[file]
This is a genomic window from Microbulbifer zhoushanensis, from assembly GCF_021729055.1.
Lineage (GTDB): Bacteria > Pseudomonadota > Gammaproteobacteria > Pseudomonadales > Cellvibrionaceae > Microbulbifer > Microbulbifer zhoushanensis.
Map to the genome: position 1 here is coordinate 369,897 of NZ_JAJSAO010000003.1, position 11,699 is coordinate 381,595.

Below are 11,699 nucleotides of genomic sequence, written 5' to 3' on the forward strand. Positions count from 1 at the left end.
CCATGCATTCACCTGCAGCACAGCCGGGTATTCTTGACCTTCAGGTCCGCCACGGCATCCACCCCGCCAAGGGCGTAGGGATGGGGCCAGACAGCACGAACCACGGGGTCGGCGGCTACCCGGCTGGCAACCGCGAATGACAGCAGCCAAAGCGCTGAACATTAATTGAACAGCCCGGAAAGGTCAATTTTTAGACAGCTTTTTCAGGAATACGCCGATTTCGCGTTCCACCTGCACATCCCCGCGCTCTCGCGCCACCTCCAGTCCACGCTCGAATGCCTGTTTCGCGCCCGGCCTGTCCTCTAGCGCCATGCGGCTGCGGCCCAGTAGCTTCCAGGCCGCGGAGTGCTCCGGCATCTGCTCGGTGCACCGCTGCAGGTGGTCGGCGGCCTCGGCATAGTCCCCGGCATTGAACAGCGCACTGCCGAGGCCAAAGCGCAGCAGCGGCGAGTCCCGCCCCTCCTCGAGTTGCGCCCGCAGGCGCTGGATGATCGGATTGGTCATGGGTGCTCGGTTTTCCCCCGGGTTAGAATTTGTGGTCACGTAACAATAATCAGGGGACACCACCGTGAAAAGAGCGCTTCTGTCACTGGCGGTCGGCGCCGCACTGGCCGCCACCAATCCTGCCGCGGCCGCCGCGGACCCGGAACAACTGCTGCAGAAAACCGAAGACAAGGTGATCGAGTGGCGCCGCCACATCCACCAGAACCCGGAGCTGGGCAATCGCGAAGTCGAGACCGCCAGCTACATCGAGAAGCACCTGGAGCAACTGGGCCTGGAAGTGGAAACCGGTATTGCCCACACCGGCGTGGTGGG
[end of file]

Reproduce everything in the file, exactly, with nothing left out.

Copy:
This is a genomic window from Microbulbifer zhoushanensis, from assembly GCF_021729055.1.
Lineage (GTDB): Bacteria > Pseudomonadota > Gammaproteobacteria > Pseudomonadales > Cellvibrionaceae > Microbulbifer > Microbulbifer zhoushanensis.
Map to the genome: position 1 here is coordinate 369,897 of NZ_JAJSAO010000003.1, position 11,699 is coordinate 381,595.

Below are 11,699 nucleotides of genomic sequence, written 5' to 3' on the forward strand. Positions count from 1 at the left end.
CCATGCATTCACCTGCAGCACAGCCGGGTATTCTTGACCTTCAGGTCCGCCACGGCATCCACCCCGCCAAGGGCGTAGGGATGGGGCCAGACAGCACGAACCACGGGGTCGGCGGCTACCCGGCTGGCAACCGCGAATGACAGCAGCCAAAGCGCTGAACATTAATTGAACAGCCCGGAAAGGTCAATTTTTAGACAGCTTTTTCAGGAATACGCCGATTTCGCGTTCCACCTGCACATCCCCGCGCTCTCGCGCCACCTCCAGTCCACGCTCGAATGCCTGTTTCGCGCCCGGCCTGTCCTCTAGCGCCATGCGGCTGCGGCCCAGTAGCTTCCAGGCCGCGGAGTGCTCCGGCATCTGCTCGGTGCACCGCTGCAGGTGGTCGGCGGCCTCGGCATAGTCCCCGGCATTGAACAGCGCACTGCCGAGGCCAAAGCGCAGCAGCGGCGAGTCCCGCCCCTCCTCGAGTTGCGCCCGCAGGCGCTGGATGATCGGATTGGTCATGGGTGCTCGGTTTTCCCCCGGGTTAGAATTTGTGGTCACGTAACAATAATCAGGGGACACCACCGTGAAAAGAGCGCTTCTGTCACTGGCGGTCGGCGCCGCACTGGCCGCCACCAATCCTGCCGCGGCCGCCGCGGACCCGGAACAACTGCTGCAGAAAACCGAAGACAAGGTGATCGAGTGGCGCCGCCACATCCACCAGAACCCGGAGCTGGGCAATCGCGAAGTCGAGACCGCCAGCTACATCGAGAAGCACCTGGAGCAACTGGGCCTGGAAGTGGAAACCGGTATTGCCCACACCGGCGTGGTGGG